Rushi Patel and the art of visual learning in medical school
Rushi Patel’s notes on the trochlear nerve look a little different than those of his classmates.
Patel knows “trochlea” is the Latin word for pulley, and he remembers it runs from the back of the brainstem to the top of the eye. Rather than writing out the definition, however, he begins to draw. A pencil sketch of a pulley system soon stretches across the page, connecting a big eyeball to a brain.
Patel just finished his first year of medical school at the Medical College of Wisconsin (MCW). Today, just like back in grade school and high school, his notebooks are full of drawings.
“Ever since I was a kid, I always thought about things in pictures and not words,” Patel said.
As he got older, classes got harder and textbooks had more words and less pictures, Patel found sketching in his notebooks to be the best fit for his visual learning style.
Originally from Detroit, Patel received his undergraduate degree from the University of Michigan and then moved to Madison to work at Epic. After two years there, he began medical school at MCW.
Coming into MCW, he wasn’t sure he’d be able to make his unique visual learning style work with the complexity of subject matter in medical school. After about a month of struggling to learn like his classmates, memorizing terms through vocabulary charts, Patel decided to go back to sketching in his notebook. Finally, he was able to clear away the jumble of words in his head.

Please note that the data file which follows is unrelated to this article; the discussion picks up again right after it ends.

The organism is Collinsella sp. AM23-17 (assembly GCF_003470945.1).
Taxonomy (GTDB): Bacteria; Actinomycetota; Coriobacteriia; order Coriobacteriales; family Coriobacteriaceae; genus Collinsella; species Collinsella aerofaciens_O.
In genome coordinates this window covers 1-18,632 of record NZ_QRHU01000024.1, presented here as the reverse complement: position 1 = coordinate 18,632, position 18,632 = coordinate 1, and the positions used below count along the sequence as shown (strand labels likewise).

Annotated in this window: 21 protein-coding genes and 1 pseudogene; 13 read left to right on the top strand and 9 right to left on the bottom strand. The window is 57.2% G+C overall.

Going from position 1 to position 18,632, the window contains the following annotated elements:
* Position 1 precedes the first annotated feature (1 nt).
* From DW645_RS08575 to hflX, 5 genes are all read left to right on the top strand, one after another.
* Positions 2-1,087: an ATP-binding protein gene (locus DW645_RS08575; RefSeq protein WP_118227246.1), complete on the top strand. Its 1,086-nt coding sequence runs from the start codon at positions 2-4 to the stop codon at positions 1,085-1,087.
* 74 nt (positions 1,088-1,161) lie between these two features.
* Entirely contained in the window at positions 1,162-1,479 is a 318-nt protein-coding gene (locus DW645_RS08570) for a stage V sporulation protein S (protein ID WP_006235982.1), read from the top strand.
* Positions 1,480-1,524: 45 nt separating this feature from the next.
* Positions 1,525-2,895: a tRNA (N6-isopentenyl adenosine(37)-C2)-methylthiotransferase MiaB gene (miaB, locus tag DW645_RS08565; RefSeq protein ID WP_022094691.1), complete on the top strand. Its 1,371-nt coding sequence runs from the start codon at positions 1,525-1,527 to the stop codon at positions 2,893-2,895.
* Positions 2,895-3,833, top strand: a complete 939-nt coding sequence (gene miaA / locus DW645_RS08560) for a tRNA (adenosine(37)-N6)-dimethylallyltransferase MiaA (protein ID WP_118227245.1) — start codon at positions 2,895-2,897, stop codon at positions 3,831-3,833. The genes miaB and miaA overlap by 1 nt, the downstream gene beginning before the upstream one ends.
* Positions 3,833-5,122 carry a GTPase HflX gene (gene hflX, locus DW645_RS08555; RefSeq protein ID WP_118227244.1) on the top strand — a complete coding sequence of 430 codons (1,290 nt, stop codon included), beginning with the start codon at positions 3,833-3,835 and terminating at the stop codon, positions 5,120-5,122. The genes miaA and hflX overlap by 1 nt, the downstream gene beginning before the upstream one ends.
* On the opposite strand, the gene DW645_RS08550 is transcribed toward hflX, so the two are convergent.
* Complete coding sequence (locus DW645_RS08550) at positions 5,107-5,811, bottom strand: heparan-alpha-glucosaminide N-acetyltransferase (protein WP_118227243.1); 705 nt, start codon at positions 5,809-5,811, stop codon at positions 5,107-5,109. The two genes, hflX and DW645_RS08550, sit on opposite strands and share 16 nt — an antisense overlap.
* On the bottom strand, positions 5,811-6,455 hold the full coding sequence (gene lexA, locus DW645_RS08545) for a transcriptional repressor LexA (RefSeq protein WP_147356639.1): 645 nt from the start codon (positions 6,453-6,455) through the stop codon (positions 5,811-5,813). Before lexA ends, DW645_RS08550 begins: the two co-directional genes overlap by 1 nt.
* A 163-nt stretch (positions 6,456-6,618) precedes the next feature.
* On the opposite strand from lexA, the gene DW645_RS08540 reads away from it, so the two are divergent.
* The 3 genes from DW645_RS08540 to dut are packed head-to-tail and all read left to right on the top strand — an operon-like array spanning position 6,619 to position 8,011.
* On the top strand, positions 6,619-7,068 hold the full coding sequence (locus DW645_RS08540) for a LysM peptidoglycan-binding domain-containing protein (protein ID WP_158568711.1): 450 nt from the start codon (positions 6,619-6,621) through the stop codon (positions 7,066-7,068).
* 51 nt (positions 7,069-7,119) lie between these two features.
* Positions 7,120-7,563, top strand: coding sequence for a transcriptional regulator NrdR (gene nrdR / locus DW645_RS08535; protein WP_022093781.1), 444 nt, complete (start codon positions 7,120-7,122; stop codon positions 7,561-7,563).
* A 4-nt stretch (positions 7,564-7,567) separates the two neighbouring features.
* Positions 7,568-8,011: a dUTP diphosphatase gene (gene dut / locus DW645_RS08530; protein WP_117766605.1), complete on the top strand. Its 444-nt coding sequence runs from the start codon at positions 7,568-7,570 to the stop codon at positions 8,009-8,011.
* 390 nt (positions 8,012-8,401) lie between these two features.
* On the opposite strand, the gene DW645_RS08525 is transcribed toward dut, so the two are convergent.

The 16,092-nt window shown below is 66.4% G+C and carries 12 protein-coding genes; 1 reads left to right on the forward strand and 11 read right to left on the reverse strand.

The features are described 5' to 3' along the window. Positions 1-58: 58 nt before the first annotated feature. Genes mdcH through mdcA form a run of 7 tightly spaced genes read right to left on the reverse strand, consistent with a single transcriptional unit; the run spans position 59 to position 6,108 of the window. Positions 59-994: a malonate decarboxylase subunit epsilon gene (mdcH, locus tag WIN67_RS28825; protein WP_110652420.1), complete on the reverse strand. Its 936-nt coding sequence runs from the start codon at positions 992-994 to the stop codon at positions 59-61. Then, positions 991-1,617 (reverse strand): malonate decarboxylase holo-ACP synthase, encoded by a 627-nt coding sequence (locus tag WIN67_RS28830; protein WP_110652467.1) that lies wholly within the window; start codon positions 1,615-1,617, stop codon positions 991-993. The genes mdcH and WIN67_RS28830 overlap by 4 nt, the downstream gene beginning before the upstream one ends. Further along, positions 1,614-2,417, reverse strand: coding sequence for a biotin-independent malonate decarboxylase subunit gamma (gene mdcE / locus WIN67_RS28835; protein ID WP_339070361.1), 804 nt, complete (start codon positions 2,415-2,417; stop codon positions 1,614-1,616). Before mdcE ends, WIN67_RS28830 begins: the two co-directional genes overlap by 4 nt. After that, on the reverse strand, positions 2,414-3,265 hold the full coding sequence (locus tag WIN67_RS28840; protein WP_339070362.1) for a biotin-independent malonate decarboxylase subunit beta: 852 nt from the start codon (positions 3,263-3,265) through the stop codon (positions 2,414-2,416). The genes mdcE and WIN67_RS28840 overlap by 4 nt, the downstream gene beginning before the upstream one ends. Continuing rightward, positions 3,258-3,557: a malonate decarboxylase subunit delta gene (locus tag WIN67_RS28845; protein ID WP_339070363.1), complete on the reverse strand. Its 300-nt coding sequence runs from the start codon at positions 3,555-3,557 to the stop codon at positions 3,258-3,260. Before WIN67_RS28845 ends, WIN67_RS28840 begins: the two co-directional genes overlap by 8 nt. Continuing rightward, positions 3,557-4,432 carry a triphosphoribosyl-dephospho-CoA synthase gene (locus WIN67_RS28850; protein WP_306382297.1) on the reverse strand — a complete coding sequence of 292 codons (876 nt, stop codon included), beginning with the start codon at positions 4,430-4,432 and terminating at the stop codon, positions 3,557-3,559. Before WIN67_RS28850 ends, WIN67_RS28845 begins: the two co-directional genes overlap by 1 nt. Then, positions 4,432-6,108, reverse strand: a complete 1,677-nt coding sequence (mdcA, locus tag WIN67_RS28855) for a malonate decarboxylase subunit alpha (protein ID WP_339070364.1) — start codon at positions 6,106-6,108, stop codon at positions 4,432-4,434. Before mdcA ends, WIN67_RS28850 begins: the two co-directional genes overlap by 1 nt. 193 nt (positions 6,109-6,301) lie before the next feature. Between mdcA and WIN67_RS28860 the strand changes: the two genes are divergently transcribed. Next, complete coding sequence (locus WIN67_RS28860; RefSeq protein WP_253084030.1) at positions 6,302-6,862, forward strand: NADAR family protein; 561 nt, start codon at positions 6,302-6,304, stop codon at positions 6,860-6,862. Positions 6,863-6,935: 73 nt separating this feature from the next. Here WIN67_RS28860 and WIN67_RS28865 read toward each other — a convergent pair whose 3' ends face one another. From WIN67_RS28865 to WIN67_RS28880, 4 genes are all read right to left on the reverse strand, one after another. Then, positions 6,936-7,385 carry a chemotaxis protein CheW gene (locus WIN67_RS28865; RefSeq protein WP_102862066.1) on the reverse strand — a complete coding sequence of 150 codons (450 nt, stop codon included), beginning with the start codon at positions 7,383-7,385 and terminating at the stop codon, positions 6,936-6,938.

“It worked. Things stuck. It wasn’t like I was drowning anymore,” added Patel.
The trick for him, he has discovered, is to identify the root of a term to remember its meaning. Many words in anatomy have Latin roots, like the trochlear nerve, for example. The world trochlear itself doesn’t have much meaning for Patel, but he can picture a pulley and remember its anatomical function – operating a muscle on the top of your eye.
Patel said his method of studying takes a lot of time, but it’s worth the effort and he enjoys it. He spends an hour drawing pictures and figures to illustrate Piaget’s stages of child development, but now he remembers and understands the information and can use his sketch to explain the concept to others.
“It’s all on one page,” Patel said. “I can look back on this picture in my mind, and I can remember it that way instead of through words.”
In the future, Patel aims to enter the field of pediatrics where he can incorporate his visual skills to teach and connect with kids who learn like him.
“I want to make sure that when I give directions to kids I can give it to them in a visual way, especially for kids like me who don’t understand things with just words,” said Patel.